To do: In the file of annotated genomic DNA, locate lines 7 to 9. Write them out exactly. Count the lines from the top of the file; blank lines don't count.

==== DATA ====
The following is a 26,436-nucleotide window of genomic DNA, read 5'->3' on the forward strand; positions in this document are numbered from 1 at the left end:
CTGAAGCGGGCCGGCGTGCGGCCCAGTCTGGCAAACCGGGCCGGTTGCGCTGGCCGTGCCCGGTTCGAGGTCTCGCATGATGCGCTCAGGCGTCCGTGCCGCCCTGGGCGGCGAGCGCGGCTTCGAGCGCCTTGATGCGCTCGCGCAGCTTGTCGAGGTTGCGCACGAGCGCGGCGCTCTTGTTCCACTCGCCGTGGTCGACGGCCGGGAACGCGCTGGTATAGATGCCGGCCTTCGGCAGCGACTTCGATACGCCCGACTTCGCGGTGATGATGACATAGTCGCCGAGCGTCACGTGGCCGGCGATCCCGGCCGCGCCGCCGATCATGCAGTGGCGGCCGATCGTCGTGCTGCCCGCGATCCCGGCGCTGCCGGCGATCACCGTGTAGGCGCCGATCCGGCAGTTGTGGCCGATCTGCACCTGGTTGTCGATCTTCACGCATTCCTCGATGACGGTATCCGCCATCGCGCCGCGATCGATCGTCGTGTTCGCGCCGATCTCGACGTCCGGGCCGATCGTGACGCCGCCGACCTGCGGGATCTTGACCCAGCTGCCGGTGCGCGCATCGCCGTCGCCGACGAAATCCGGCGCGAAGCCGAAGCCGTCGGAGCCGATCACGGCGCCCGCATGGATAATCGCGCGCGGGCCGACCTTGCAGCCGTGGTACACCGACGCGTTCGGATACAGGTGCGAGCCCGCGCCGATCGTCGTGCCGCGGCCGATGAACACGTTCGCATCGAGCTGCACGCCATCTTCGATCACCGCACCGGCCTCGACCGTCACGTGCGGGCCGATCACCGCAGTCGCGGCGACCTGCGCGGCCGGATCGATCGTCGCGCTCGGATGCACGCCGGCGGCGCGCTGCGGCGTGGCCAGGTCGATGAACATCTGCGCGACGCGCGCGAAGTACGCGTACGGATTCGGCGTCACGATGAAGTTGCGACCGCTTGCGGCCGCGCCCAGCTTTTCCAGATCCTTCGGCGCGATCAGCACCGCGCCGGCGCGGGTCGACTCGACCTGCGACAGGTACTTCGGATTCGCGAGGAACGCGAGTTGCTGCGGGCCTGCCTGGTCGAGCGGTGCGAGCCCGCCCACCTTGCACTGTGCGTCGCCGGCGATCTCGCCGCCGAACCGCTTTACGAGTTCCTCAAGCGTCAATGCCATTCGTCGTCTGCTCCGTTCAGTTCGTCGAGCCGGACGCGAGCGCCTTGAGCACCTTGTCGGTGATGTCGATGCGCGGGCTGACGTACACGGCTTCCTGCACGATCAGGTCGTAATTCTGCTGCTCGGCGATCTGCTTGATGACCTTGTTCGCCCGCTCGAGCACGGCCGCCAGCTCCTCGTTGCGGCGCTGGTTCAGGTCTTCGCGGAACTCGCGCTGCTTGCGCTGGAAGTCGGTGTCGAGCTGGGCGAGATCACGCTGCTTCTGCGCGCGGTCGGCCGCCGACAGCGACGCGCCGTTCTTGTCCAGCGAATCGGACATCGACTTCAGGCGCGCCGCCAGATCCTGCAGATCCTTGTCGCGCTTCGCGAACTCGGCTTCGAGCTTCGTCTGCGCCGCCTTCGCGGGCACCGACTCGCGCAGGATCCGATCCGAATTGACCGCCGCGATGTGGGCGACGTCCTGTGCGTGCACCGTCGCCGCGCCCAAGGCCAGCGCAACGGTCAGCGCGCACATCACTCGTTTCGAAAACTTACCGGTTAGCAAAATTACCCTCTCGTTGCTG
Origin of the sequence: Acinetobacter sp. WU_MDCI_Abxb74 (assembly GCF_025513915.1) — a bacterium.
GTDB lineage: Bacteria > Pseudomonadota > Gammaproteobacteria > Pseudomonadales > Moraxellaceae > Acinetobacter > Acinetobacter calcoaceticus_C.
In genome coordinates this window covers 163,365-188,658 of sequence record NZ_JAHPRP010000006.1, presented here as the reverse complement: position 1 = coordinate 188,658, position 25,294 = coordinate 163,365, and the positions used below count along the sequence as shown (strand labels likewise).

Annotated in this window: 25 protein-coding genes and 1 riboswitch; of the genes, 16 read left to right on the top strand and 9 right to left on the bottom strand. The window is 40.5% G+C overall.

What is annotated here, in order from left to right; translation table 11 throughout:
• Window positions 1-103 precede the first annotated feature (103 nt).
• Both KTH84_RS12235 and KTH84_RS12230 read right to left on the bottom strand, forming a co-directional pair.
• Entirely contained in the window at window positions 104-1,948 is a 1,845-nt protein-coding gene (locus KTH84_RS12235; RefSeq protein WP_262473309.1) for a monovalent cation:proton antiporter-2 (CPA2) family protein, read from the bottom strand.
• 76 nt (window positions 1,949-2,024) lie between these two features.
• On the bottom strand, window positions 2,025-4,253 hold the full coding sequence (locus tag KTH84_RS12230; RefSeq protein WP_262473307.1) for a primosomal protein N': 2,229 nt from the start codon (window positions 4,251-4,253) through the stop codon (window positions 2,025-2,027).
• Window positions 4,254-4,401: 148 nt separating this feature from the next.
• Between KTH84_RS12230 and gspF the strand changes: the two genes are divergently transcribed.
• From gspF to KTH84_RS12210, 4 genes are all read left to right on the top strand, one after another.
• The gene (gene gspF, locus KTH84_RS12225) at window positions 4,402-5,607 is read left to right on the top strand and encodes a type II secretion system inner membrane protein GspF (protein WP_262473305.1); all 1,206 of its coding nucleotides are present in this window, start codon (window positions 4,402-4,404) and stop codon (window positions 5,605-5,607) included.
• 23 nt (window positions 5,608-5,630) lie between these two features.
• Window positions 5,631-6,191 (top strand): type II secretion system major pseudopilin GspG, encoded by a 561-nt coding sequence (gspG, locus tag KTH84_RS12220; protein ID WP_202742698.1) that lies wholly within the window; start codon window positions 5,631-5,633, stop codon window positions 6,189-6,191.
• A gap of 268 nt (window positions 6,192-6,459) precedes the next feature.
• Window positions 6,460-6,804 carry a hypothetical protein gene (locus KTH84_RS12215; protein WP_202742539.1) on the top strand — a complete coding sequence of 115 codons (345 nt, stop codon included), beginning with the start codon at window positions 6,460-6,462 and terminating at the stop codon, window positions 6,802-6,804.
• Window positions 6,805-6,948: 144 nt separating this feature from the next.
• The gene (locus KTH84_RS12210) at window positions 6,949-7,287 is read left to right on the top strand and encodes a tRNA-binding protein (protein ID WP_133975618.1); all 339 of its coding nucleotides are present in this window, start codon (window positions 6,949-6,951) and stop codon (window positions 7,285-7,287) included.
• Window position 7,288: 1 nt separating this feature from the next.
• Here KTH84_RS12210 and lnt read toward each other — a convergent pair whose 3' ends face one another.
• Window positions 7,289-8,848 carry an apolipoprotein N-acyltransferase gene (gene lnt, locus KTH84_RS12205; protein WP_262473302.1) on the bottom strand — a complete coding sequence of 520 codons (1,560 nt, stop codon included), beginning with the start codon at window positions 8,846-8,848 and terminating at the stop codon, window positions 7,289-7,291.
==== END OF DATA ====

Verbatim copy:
What is annotated here, in order from left to right; translation table 11 throughout:
• Window positions 1-103 precede the first annotated feature (103 nt).
• Both KTH84_RS12235 and KTH84_RS12230 read right to left on the bottom strand, forming a co-directional pair.